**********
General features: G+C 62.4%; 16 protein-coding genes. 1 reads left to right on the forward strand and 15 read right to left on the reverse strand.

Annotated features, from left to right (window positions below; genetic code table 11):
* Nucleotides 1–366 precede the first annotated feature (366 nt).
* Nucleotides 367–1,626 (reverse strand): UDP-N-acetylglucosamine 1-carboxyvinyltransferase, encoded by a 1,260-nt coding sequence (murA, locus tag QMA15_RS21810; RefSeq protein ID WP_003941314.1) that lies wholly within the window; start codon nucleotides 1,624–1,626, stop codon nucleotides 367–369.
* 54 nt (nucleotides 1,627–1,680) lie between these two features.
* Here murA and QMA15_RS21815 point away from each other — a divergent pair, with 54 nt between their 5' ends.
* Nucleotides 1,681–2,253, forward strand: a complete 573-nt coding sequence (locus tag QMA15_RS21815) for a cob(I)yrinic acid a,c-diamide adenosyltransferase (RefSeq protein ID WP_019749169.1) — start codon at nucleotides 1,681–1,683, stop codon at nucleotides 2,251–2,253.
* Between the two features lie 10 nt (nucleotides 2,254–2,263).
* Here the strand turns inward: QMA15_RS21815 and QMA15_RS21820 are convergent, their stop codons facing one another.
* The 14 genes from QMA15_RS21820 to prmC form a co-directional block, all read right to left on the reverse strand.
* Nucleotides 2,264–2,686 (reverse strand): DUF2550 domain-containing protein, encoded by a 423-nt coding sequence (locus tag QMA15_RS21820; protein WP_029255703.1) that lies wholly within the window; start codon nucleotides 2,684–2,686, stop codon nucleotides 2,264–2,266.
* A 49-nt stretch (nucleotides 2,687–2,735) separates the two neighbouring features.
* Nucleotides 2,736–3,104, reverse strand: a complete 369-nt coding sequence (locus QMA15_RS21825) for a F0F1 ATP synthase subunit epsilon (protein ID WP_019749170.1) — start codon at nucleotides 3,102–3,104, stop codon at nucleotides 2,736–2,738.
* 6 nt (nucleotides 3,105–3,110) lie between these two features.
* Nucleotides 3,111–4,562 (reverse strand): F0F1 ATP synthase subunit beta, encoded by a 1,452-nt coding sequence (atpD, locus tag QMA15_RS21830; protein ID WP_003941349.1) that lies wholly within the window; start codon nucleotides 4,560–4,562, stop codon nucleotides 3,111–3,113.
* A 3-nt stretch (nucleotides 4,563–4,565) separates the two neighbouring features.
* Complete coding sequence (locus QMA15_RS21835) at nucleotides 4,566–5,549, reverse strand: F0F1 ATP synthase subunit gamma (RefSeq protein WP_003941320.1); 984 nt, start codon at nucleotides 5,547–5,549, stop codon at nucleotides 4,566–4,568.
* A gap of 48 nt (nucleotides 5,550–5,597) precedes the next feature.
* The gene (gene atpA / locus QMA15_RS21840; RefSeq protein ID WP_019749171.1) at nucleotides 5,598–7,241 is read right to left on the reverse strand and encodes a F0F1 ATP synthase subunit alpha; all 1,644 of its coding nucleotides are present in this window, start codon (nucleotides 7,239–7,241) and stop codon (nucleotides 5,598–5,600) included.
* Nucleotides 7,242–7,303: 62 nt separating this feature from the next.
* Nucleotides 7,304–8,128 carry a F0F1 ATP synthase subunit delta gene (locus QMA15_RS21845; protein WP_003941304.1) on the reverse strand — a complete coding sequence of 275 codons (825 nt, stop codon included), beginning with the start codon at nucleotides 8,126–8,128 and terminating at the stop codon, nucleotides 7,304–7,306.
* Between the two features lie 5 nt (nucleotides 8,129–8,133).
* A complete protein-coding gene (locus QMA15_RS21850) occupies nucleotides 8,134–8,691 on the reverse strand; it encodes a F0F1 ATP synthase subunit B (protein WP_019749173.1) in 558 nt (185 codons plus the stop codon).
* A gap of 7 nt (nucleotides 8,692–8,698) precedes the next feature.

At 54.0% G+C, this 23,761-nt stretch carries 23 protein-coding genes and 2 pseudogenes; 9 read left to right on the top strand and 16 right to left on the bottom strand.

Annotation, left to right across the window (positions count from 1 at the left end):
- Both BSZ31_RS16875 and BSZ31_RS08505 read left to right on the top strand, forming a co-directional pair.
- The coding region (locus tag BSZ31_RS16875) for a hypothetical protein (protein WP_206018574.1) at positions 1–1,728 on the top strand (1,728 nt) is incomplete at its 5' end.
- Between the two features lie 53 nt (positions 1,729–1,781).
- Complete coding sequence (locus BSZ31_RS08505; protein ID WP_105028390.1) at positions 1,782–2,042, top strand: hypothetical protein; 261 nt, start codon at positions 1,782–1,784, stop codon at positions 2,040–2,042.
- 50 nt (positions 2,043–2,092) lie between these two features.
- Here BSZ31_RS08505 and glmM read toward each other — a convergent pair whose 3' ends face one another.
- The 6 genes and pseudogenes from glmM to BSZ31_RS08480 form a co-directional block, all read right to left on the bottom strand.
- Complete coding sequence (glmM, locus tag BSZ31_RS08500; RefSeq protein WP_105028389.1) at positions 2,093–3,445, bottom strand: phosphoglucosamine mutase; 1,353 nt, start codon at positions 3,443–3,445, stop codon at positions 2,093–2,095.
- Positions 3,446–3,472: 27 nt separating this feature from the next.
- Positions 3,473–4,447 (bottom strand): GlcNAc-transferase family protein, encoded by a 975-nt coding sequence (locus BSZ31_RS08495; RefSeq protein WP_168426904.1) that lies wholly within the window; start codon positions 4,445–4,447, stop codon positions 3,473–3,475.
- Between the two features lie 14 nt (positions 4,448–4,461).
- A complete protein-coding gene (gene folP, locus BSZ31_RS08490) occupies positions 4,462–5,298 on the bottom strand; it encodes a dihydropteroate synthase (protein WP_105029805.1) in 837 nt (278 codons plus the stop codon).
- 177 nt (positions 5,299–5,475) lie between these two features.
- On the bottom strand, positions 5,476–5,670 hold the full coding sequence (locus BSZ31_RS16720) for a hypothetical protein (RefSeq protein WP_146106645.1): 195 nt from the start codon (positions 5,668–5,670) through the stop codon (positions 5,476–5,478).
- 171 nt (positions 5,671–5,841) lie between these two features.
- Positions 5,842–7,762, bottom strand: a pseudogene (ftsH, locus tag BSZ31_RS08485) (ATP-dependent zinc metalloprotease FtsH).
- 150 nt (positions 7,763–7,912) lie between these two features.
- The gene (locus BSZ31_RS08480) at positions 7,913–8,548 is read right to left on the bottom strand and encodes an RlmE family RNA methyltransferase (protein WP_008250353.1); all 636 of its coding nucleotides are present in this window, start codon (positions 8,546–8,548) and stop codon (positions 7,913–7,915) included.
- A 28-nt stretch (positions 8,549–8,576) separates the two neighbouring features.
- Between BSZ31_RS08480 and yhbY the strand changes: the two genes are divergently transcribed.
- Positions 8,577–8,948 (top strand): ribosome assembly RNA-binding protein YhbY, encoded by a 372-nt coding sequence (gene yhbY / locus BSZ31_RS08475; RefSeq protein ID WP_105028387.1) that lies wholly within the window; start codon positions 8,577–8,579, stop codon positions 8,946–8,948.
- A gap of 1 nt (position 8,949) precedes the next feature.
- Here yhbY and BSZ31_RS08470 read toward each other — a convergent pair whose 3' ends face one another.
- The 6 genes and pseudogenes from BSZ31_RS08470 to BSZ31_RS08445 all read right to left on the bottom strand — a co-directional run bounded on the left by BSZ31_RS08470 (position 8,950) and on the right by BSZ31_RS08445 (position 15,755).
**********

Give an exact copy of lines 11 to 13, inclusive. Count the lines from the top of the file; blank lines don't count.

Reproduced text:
* Nucleotides 2,264–2,686 (reverse strand): DUF2550 domain-containing protein, encoded by a 423-nt coding sequence (locus tag QMA15_RS21820; protein WP_029255703.1) that lies wholly within the window; start codon nucleotides 2,684–2,686, stop codon nucleotides 2,264–2,266.
* A 49-nt stretch (nucleotides 2,687–2,735) separates the two neighbouring features.
* Nucleotides 2,736–3,104, reverse strand: a complete 369-nt coding sequence (locus QMA15_RS21825) for a F0F1 ATP synthase subunit epsilon (protein ID WP_019749170.1) — start codon at nucleotides 3,102–3,104, stop codon at nucleotides 2,736–2,738.